Nick Cohen (‘Nowhere to hide’, 15 September) raises some interesting points about the double-edged nature of the internet. I agree with this sentiment, although not for the same reasons.

Yes, the World Wide Web has brought about massive benefits, allowing people to communicate and connect in ways never before imagined. However it also has a down side. And this is that it affords criminals and those who wish to do us harm the same new ways to communicate and connect. It is this that concerns me, rather than Mr Cohen’s claim that it will allow, through our Communications Data Bill, the government to monitor your every move. This argument is based on a fundamental misunderstanding of the Bill.

Firstly, the primary purpose of the Bill is to update the powers law enforcement bodies already have, to make them relevant to the 21st Century. It cannot make sense to enable the police to investigate crimes planned using a mobile phone but to say we should simply accept that their ability to respond to crimes planned or conducted over the internet will get less and less. And we are still only talking about who a criminal emailed and when – nothing about the content of that email.

Secondly, the Home Office does not want automatic access to every service people use to communicate. Under our proposals, the police and other authorities will only be able to access communications data in the course of an investigation, when it is necessary and proportionate to help solve crime and terrorism cases – to save lives and protect the public.

Thirdly, criminals cannot simply circumvent detection. We are confident that the measures we are proposing would make it far less likely that this could happen. Without them there will indeed be large and growing gaps in our ability to prevent criminals going undetected. Some commentators claim that evading detection online is easy so the measures we are proposing are pointless. No government is going to comment on whether the methods such experts suggest criminals use actually work.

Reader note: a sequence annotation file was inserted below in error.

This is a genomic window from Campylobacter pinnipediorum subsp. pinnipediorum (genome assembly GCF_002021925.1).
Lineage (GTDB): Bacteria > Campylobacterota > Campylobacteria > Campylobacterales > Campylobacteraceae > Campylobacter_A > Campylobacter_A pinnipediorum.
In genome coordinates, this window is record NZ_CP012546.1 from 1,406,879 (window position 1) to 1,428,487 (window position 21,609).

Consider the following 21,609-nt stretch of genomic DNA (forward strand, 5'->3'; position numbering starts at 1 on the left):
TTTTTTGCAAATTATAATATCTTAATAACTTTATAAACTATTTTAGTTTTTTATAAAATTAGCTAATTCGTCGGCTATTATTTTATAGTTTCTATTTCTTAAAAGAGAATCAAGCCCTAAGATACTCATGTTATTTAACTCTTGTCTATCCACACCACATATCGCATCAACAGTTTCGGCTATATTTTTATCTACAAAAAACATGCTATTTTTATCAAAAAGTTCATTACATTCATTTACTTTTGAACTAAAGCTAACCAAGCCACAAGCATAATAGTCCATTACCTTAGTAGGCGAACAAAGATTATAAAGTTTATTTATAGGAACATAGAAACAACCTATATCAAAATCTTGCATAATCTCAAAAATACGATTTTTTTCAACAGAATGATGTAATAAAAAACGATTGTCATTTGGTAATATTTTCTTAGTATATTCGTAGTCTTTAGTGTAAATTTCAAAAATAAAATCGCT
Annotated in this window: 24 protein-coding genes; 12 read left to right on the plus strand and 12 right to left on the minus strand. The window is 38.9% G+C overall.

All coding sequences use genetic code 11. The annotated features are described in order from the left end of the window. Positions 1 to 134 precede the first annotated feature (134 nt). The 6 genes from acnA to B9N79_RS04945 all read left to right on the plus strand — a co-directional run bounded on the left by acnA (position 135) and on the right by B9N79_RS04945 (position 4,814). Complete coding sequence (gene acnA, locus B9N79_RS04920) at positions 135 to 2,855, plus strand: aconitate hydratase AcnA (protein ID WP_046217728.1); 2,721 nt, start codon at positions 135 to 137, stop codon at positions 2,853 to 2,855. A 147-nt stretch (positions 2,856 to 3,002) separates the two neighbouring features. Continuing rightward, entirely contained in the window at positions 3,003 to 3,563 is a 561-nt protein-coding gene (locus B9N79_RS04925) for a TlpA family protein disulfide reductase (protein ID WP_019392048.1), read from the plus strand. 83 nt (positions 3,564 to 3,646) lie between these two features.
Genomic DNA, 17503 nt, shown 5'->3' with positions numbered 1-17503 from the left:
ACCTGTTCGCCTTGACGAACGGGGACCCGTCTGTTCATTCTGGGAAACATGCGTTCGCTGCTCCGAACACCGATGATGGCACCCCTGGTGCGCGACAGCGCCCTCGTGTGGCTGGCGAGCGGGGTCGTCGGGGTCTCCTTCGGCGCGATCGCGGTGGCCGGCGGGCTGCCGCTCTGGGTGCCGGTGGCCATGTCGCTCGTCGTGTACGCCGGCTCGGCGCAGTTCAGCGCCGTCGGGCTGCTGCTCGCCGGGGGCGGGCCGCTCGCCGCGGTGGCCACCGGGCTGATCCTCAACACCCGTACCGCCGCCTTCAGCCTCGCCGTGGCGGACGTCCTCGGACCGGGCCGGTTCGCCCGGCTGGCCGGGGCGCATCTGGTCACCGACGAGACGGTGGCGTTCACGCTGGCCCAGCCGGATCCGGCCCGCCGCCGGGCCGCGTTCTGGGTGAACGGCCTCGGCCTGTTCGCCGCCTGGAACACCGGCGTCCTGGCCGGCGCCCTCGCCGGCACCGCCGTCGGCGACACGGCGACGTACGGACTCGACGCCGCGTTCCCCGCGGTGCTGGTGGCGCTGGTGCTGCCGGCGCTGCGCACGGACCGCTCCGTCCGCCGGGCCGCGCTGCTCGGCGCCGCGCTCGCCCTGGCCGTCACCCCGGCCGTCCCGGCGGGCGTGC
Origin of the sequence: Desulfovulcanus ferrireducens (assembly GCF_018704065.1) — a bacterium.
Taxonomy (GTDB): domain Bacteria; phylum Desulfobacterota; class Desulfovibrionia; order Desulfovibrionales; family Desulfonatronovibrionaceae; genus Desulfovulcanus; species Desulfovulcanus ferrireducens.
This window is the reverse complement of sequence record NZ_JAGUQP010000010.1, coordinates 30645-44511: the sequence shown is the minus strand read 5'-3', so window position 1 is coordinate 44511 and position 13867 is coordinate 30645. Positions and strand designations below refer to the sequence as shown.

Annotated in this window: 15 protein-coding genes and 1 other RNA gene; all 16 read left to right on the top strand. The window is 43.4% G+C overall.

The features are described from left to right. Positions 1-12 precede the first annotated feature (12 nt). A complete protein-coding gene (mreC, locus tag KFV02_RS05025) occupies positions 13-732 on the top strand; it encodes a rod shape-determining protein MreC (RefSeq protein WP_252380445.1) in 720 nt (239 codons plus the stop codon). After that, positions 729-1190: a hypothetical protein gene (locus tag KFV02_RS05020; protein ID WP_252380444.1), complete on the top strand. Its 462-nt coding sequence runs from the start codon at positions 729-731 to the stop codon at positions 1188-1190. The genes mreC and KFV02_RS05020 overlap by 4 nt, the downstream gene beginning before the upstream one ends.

And finally, the Bill contains clear safeguards around our proposals. Any public servant who misuses information will not go unpunished. A number of offences already exist on the statute books to address situations where public officials, and other individuals, abuse access to personal data.

Misuse of communications data is likely to be part of criminal activity such as misuse of computer systems and hacking, all of which are offences and carrying heavy repercussions. Knowingly or recklessly obtaining or disclosing personal data, for example, carries a maximum penalty of an unlimited fine, while misconduct in public office can lead to life imprisonment.

More broadly, oversight of the use of the powers will be provided by the Interception of Communications Commissioner and the Information Commissioner, both of whom will report to Parliament each year on the use of the powers. These senior figures have shown in the past their independence and their willingness to hold public authorities to account.

The internet is indeed a mixed blessing, and it is right there is a debate about the proposals contained within the Bill.

But it is not the intrusion of the state into our private lives that people should be worried about here – this government has already abolished the intrusive ID cards scheme and scrapped the hugely disproportionate ContactPoint database – it is the prospect that, without taking action, we give paedophiles, terrorists and other criminals increasing scope to use this new technology to do us harm. And this is precisely what the Communications Data Bill is designed to stop.

James Brokenshire is Security Minister in the Home Office.

Tags: communications, Home Office, UK politics